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134 Projects, page 1 of 14

  • Canada
  • 2017-2021
  • 2022

10
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  • Open Access mandate for Publications
    Funder: EC Project Code: 696295
    Overall Budget: 14,403,800 EURFunder Contribution: 4,753,240 EUR
    Partners: MUR, DANMARK INNOVATIONSFOND, TÜBİTAK, Ministry of Education, ZON, STATE RESEARCH AGENCY OF SPAIN, MiPAAF, DEPARTMENT OF AGRICULTURE, FOOD AND THE MARINE, SFI, ANR...

    ERA-HDHL is a proposal of ERA-NET Cofund in the field of nutrition and health to support the Joint Programme Initiative Healthy Diet for a Healthy Life (JPI HDHL). Nowadays, there is a high burden of non-communicable diseases due to unhealthy diet and lifestyle patterns. The 24 members of the JPI HDHL are working together to develop means to (1) motivate people to adopt healthier lifestyles including dietary choices and physical activity, (2) develop and produce healthy, high-quality, safe and sustainable foods and (3) prevent diet-related diseases. Between 2012 and 2015, JPI HDHL had implemented 7 JFAs with 40 M€ funds from national funding. The JPI HDHL is now set for further enhancement in tight coordination with the EC through the ERA-NET Cofund instrument. ERA-HDHL will provide a robust platform for implementing joint funding actions (JFAs) that address the needs identified in the JPI HDHL strategic research agenda and strengthen the research funding activities of JPI HDHL. An EC cofunded call on the identification and validation of biomarkers in nutrition and health will be implemented. For this foreseen action, the member countries of the JPI HDHL have doubled their financial commitment comparing to previous JFA implemented on a similar topic. Moreover, ERA-HDHL will launch at least 3 additional JFAs in line to fulfil the JPI HDHL objectives.

  • Funder: UKRI Project Code: EP/V043811/1
    Funder Contribution: 497,214 GBP
    Partners: University of Toronto, University of Liverpool

    Coronaviruses are transmitted from an infectious individual through large respiratory droplets generated by coughing, sneezing or speaking. These infectious droplets are then transmitted to the mucosal surfaces of a recipient through inhalation of the aerosol or by contact with contaminated fomites such as surfaces or other objects. In healthcare settings, personal protective equipment (PPE) plays a crucial role in interrupting the transmission of highly communicable diseases such as COVID19 from patients to healthcare workers (HCWs). However, research has shown that PPE can also act as a fomite during the donning and doffing process as severe acute respiratory syndrome coronavirus 2 (SARS-CoV-2) can survive on these surfaces for up to three days. This creates a need for more effective PPE materials that can provide antiviral protection. In this proposal we aim to develop a dual action antiviral/antifouling coating to lower the risk of transmission of the SARS-CoV-2 to HCWs from COVID19 patients. This project will deliver antiviral/antifouling coatings that can be readily applied to PPE surfaces such as faceshields that are likely to encounter a high level of viral load and would be of great benefit to the health of clinical staff. Furthermore, this project has embedded into its planning a rapid pathway for optimisation, translation, and upscaling of manufacture to deliver a low-cost technology within a short timescale.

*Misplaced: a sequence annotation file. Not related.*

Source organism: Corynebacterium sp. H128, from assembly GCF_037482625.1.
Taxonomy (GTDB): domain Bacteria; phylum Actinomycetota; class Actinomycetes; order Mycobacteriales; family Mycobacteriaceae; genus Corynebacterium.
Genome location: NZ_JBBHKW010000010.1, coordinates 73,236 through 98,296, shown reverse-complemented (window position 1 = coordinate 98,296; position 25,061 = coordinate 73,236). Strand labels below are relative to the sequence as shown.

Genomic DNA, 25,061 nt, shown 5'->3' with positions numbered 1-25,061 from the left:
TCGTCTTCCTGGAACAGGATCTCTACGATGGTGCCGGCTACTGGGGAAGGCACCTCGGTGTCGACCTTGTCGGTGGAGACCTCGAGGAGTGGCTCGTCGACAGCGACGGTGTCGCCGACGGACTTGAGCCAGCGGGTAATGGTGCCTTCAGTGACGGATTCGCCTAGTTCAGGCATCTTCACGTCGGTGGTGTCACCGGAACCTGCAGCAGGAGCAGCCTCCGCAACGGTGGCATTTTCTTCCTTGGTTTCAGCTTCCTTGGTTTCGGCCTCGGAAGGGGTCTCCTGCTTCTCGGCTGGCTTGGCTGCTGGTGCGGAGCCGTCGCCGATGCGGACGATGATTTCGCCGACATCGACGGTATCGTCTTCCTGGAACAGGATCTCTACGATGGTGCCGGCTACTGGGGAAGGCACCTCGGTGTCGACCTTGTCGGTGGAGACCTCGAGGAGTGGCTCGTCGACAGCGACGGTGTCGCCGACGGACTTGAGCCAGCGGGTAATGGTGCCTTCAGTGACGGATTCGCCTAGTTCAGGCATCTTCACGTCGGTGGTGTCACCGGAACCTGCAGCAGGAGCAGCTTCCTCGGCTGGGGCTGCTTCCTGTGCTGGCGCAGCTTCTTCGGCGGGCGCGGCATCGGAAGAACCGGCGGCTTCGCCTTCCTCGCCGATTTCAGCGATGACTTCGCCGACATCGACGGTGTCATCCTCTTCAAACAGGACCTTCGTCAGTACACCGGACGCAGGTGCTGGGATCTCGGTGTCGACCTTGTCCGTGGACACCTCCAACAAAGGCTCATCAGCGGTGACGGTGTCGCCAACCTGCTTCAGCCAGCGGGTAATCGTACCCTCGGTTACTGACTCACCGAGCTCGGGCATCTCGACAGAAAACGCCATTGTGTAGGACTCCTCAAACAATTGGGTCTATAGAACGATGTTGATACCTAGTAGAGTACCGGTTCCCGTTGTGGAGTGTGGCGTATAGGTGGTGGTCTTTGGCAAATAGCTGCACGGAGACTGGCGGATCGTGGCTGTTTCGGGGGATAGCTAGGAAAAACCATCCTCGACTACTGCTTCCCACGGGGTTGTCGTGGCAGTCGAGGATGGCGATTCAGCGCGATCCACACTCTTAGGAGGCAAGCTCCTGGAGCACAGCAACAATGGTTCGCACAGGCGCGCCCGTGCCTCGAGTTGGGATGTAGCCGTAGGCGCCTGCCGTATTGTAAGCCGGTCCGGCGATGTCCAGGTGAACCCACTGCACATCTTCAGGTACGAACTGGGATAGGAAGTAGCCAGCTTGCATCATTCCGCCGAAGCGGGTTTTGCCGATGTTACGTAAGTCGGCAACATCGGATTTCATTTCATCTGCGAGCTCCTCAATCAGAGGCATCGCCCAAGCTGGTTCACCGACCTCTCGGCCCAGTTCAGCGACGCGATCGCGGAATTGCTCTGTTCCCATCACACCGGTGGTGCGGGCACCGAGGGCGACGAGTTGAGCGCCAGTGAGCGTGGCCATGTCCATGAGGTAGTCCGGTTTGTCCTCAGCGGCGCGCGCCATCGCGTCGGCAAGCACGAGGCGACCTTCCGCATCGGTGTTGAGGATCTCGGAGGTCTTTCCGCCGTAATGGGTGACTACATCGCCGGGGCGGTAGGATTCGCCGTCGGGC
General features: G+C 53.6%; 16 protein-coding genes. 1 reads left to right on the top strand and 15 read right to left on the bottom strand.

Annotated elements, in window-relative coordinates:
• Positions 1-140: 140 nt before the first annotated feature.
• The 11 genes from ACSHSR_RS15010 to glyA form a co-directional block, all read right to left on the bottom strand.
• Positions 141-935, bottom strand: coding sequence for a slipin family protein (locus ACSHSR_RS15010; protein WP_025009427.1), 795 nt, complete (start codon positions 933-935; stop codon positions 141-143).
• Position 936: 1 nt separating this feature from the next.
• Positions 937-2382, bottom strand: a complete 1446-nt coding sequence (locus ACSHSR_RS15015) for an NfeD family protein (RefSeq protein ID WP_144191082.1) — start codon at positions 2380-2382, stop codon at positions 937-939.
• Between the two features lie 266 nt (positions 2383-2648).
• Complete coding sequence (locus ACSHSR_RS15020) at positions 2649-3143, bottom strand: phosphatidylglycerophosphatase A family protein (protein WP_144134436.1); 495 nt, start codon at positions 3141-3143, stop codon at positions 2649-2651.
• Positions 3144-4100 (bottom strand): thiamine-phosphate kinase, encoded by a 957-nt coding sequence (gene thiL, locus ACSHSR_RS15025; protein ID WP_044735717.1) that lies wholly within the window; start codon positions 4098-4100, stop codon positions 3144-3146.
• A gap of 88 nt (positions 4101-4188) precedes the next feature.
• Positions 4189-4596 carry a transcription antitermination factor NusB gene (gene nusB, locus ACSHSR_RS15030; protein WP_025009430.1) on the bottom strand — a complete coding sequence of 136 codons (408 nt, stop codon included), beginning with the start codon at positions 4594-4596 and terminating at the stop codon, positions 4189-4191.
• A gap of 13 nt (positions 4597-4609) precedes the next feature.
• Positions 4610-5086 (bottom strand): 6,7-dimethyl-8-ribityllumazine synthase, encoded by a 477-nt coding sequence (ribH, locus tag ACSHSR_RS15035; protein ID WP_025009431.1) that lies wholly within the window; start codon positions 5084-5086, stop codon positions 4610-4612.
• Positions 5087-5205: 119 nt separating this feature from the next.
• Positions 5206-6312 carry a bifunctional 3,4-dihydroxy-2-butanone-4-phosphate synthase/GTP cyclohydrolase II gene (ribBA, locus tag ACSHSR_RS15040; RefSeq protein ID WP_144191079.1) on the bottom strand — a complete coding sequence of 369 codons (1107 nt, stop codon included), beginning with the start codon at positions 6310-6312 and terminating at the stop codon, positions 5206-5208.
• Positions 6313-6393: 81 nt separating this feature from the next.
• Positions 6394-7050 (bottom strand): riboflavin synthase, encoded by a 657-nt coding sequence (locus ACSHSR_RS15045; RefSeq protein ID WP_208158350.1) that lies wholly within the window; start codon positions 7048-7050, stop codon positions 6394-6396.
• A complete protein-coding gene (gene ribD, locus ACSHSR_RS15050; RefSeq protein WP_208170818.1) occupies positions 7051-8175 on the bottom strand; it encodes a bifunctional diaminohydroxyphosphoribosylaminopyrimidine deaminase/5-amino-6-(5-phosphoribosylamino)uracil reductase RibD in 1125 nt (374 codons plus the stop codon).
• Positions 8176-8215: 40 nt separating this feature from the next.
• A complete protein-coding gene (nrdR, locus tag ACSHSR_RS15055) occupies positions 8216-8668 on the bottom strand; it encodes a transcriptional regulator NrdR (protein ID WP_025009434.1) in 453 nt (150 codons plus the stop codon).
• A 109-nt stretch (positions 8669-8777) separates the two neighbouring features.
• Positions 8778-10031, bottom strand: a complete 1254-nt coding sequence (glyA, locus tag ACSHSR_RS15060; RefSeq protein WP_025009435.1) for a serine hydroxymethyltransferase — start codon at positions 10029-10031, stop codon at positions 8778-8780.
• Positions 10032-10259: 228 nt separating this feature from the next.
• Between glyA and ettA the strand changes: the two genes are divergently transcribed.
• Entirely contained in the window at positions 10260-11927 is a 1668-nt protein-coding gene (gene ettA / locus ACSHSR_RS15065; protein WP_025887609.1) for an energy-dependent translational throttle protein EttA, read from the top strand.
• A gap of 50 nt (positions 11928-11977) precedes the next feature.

• Funder: UKRI Project Code: NE/V010131/1
    Funder Contribution: 7,776 GBP
    Partners: University of Exeter, UoC

    NERC: Jennifer Watts: NE/S007504/1

  • Funder: UKRI Project Code: NE/V019856/1
    Funder Contribution: 12,298 GBP
    Partners: University of Toronto, Cardiff University